Prostate cancer (PCa) is the most common non-cutaneous cancer in male subjects and the second leading cause of cancer-related death in developed countries. The necessity of a non-invasive technique for the diagnosis of PCa in early stage has grown through years. Proton magnetic resonance spectroscopy (1H-MRS) and proton magnetic resonance spectroscopy imaging (1H-MRSI) are advanced magnetic resonance techniques that can mark the presence of metabolites such as citrate, choline, creatine and polyamines in a selected voxel, or in an array of voxels (in MRSI) inside prostatic tissue. Abundance or lack of these metabolites can discriminate between pathological and healthy tissue. Although the use of magnetic resonance spectroscopy (MRS) is well established in brain and liver with dedicated software for spectral analysis, quantification of metabolites in prostate can be very difficult to achieve, due to poor signal to noise ratio and strong J-coupling of the citrate. The aim of this work is to develop a software prototype for automatic quantification of citrate, choline and creatine in prostate. Its core is an original fitting routine that makes use of a fixed step gradient descent minimization algorithm (FSGD) and MRS simulations developed with the GAMMA libraries in C++. The accurate simulation of the citrate spin systems allows to predict the correct J-modulation under different NMR sequences and under different coupling parameters. The accuracy of the quantifications was tested on measurements performed on a Philips Ingenia 3T scanner using homemade phantoms. Some acquisitions in healthy volunteers have been also carried out to test the software performance in vivo.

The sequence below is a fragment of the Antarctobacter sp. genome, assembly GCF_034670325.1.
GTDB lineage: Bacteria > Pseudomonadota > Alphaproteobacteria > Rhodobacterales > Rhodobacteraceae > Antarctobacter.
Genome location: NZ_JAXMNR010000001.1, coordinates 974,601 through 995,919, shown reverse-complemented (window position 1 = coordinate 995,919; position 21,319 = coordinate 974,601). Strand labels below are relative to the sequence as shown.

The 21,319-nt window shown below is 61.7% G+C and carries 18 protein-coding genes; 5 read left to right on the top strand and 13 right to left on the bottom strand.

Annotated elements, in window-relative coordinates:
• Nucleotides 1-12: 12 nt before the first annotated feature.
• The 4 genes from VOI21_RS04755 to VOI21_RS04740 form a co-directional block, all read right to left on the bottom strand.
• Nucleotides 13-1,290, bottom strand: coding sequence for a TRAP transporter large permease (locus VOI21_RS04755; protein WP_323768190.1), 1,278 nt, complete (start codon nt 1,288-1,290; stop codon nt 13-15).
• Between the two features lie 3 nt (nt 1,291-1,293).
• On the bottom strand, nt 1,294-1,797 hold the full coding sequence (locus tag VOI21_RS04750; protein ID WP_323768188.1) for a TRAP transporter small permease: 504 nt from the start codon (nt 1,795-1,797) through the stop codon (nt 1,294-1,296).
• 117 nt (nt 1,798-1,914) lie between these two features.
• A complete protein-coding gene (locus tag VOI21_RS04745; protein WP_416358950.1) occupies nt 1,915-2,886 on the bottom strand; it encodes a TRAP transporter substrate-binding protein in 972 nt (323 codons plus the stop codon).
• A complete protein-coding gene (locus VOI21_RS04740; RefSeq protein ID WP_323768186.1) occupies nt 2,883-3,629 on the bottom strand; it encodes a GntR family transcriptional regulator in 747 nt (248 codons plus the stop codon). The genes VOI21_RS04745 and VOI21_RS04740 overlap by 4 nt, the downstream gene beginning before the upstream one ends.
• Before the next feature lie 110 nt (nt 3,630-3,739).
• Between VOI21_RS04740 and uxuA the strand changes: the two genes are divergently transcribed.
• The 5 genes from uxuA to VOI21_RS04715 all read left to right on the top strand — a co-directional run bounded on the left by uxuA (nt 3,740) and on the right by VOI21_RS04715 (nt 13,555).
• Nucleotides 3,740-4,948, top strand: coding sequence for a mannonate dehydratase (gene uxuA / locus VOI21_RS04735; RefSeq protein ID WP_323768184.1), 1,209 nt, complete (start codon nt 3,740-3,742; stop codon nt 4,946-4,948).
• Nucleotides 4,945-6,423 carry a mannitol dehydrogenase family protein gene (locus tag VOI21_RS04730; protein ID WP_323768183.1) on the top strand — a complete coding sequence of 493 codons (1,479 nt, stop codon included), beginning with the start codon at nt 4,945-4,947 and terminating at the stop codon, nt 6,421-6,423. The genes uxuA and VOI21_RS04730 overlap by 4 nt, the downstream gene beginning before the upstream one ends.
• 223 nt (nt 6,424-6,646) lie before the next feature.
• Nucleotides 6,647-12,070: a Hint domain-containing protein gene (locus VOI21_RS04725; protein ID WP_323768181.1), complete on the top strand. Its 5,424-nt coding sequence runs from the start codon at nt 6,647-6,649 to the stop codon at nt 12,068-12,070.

PloS one. 2016 Nov 10*** epublish ***
Giovanni Bellomo, Francesco Marcocci, David Bianchini, Emilio Mezzenga, Vincenzo D'Errico, Enrico Menghi, Romano Zannoli, Anna Sarnelli
Medical Physics Unit, Istituto Scientifico Romagnolo per lo Studio e la Cura dei Tumori (IRST) IRCCS, Meldola, FC, Italy., Experimental, Diagnostic and Specialty Medicine Department DIMES, University of Bologna, Bologna, Italy.